But once again instead of my combo being ready after I paid, I was told to wait, that they will start making it now. I couldn’t wait so asked for a refund. To save the sale another chef, who was actually on break jumped in to help. I often take out around 2:30pm when all the staff assemble and have lunch together in the dining room. This happens every day. One ceases each time a guest enters or their service is needed by someone already dining in the room. This is a very common practice for Chinese restaurants, and at this Chinese run Japanese sushi shop it is no different. Not that I mind them taking a break, I just find it unprofessional the way they go about it. You don’t see this practice at a “Joey’s” or even at an “McDonalds”. And if those employees are eating in the dining area they are doing so one at a time, incognito, out of uniform. As the customer you almost feel bad for giving them business. To take a man away from his meal for $7.50 after tax. None the less it is what it is if you want to eat here. And I still prefer this, interrupting the chef during lunch over the curt woman they employ. She is an employee scheduled to work the register during their lunch rushes. She uses the busy traffic as an excuse to rush through the service portion of customer service. She doesn’t say “please” or “thank you”, she speaks with an impatient tone, and genuinely seems to not care about your patronage. I honestly don’t know why I go back to them and essentially condone her actions each time I give then business. Maybe after today I will think twice. There is actually a newer sushi place a block away. However they do charge more, though the great service may be worth the dollar or two more you have to pay.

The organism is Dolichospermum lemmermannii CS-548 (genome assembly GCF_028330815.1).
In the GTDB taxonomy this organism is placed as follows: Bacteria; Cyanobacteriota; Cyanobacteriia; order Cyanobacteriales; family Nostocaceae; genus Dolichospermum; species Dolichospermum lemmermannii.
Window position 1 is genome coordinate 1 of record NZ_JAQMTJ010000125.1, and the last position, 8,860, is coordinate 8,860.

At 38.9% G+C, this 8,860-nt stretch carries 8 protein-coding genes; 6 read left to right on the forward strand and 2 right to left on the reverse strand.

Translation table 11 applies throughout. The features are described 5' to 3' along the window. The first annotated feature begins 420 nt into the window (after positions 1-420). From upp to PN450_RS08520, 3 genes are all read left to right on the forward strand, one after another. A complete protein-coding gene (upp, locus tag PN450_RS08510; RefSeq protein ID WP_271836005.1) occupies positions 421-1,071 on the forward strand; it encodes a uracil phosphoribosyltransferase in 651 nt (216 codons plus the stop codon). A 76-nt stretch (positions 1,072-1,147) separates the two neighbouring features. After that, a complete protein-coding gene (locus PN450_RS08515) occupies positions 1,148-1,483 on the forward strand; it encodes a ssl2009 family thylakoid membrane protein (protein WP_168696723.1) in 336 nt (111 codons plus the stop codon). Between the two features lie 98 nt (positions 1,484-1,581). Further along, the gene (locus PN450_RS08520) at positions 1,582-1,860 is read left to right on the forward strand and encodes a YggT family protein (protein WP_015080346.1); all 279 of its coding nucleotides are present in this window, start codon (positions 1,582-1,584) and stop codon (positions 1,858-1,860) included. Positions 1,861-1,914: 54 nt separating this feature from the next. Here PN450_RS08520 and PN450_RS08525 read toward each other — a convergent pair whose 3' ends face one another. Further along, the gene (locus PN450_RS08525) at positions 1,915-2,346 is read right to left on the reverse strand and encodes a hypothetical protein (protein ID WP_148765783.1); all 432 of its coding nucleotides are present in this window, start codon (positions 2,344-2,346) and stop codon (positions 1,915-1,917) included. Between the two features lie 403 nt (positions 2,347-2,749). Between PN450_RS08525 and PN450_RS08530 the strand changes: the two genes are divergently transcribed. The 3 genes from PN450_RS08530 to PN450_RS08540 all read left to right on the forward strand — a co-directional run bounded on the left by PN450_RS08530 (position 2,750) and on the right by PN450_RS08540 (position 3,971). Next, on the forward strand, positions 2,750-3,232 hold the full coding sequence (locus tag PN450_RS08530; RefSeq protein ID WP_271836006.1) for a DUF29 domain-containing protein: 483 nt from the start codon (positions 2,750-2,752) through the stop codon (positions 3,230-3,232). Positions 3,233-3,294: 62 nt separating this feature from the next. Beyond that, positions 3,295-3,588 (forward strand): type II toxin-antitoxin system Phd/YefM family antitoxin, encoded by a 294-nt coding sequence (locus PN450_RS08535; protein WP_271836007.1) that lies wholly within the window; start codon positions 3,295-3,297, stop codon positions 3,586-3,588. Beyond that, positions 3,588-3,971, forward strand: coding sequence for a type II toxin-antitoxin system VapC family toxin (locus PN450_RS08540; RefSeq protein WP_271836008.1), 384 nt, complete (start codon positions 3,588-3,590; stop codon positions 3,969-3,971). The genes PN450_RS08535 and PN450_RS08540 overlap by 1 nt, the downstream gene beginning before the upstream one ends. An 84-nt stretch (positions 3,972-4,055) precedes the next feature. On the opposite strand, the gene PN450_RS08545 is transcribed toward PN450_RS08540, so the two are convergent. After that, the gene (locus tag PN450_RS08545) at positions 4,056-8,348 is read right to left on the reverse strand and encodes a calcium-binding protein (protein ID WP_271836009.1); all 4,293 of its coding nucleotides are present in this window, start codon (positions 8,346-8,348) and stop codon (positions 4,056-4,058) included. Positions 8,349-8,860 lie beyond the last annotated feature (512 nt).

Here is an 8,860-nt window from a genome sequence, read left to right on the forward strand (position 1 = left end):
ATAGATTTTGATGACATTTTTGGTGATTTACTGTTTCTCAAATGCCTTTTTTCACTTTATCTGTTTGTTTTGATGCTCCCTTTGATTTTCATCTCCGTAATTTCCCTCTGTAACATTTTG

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I digress, back to my “sushi special combo” now at $6.95. Together two chefs boxed everything in 2 minutes, which made me skeptical of what I would actually be getting. The rolls were from the fridge. I paid 50 cent more for something not made to order? Truthfully this, I think this was now enough to have me taking a break from “QQ”. The special comes with the most popular of rolls from the vegetarian and non vegetation side of things. California and dynamite roll paired with yam tempura and cucumber rolls. Truthfully they all were descent and filling, though none was good to stand out on its own. Creamy crab, crunchy prawn tempura, starchy yams, and crispy cucumber wedges. Standard for North American sushi.

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Below are a few other dishes I have had previous to the above episode. The next five are Japanese dim sum. I call it that because their origins is Japanese, but some how during the preparation process they come out completely different than expected. Something reminiscent of Taiwanese bubble tea shop snacks or Chinese small plates. Japanese dishes made in a Chinese tradition.

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The “Takoyaki” tasted like fish balls, and were just as dense. The kind you have during hot pot. Though they weren’t actually shaped like balls, more domes with flat bottoms. And they were smaller and less dressed than what you would expect from Takoyaki. Not a lot of mayo, hardly any dried herbs or any bonito flakes. There was section of octopus tentacle in the centre but it offered nothing but its rubbery texture. Not worth trying again.